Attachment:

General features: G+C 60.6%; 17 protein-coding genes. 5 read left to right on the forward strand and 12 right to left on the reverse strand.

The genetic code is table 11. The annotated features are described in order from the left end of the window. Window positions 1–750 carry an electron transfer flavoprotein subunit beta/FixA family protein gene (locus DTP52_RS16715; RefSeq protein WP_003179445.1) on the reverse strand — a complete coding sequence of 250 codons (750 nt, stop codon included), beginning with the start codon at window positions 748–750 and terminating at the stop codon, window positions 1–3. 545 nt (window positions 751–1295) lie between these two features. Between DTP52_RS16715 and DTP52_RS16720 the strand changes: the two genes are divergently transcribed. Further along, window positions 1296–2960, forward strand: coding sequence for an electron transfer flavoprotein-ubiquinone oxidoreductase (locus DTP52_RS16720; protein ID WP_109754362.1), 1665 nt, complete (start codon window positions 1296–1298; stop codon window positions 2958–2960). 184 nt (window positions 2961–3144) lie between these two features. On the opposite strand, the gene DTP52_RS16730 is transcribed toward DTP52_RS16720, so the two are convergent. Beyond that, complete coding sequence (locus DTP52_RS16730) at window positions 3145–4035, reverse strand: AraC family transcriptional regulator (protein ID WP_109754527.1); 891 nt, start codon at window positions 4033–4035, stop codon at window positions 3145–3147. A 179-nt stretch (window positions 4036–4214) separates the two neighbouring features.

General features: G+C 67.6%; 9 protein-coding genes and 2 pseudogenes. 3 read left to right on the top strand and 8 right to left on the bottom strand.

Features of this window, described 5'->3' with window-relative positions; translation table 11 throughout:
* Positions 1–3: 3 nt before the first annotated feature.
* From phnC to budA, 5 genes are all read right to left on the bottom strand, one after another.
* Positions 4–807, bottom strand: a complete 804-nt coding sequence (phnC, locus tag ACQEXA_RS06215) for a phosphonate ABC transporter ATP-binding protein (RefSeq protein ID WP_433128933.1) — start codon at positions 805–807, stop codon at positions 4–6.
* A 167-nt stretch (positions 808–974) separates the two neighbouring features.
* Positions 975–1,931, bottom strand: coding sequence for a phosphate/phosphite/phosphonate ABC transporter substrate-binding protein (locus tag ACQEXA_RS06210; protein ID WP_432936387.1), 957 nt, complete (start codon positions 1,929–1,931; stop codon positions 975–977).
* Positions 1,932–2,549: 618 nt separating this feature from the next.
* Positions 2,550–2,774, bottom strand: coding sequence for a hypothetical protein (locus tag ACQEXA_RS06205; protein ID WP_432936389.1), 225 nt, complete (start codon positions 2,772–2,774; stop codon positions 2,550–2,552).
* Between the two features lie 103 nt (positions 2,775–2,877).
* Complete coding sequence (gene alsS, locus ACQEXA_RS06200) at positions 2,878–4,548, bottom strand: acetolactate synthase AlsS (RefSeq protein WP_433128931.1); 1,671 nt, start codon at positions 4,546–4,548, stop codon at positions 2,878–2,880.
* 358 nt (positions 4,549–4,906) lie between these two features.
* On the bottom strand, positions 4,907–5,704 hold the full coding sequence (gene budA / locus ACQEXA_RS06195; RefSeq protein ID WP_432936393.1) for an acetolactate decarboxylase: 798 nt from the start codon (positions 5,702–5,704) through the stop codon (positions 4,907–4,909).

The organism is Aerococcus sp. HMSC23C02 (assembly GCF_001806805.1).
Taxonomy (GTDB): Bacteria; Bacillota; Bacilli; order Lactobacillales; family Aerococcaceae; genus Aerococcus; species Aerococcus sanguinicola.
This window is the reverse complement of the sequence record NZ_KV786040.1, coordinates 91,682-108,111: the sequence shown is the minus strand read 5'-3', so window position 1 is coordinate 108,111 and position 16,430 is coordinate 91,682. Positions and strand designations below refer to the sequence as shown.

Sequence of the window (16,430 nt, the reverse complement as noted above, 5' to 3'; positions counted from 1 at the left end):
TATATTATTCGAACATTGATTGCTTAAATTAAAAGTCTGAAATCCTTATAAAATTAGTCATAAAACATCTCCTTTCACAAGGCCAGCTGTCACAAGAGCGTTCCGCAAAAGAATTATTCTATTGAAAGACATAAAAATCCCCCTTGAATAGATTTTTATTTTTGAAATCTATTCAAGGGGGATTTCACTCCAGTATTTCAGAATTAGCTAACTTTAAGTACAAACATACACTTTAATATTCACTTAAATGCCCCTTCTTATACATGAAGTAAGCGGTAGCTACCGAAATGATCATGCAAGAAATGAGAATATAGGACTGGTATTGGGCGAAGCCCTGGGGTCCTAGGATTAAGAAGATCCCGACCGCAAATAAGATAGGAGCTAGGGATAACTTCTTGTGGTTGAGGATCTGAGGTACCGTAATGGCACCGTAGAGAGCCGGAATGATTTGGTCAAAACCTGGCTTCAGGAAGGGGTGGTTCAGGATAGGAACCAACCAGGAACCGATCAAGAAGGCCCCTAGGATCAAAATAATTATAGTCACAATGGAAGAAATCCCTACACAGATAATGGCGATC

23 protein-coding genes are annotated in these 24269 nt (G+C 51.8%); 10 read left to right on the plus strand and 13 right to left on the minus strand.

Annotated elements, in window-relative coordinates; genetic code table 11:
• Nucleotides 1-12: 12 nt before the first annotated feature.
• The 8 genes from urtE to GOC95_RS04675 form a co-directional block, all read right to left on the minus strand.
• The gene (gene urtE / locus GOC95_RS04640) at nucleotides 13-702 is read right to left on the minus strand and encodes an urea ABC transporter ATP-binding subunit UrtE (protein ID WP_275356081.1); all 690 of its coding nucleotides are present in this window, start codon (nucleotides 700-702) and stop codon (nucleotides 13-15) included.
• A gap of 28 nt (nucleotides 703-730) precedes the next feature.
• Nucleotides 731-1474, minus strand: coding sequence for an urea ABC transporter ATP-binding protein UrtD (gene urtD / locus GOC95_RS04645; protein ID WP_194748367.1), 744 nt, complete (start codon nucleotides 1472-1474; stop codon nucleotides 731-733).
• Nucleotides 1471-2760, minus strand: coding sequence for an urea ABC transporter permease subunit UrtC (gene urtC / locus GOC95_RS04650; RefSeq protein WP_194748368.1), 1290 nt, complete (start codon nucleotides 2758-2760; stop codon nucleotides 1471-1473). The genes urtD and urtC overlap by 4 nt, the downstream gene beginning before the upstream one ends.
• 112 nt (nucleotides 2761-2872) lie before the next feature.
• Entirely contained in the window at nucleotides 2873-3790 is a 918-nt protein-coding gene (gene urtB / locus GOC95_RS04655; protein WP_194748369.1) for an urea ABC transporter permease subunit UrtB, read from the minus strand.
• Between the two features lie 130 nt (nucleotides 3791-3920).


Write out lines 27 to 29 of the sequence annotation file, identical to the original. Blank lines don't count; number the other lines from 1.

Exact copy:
• Nucleotides 731-1474, minus strand: coding sequence for an urea ABC transporter ATP-binding protein UrtD (gene urtD / locus GOC95_RS04645; protein ID WP_194748367.1), 744 nt, complete (start codon nucleotides 1472-1474; stop codon nucleotides 731-733).
• Nucleotides 1471-2760, minus strand: coding sequence for an urea ABC transporter permease subunit UrtC (gene urtC / locus GOC95_RS04650; RefSeq protein WP_194748368.1), 1290 nt, complete (start codon nucleotides 2758-2760; stop codon nucleotides 1471-1473). The genes urtD and urtC overlap by 4 nt, the downstream gene beginning before the upstream one ends.
• 112 nt (nucleotides 2761-2872) lie before the next feature.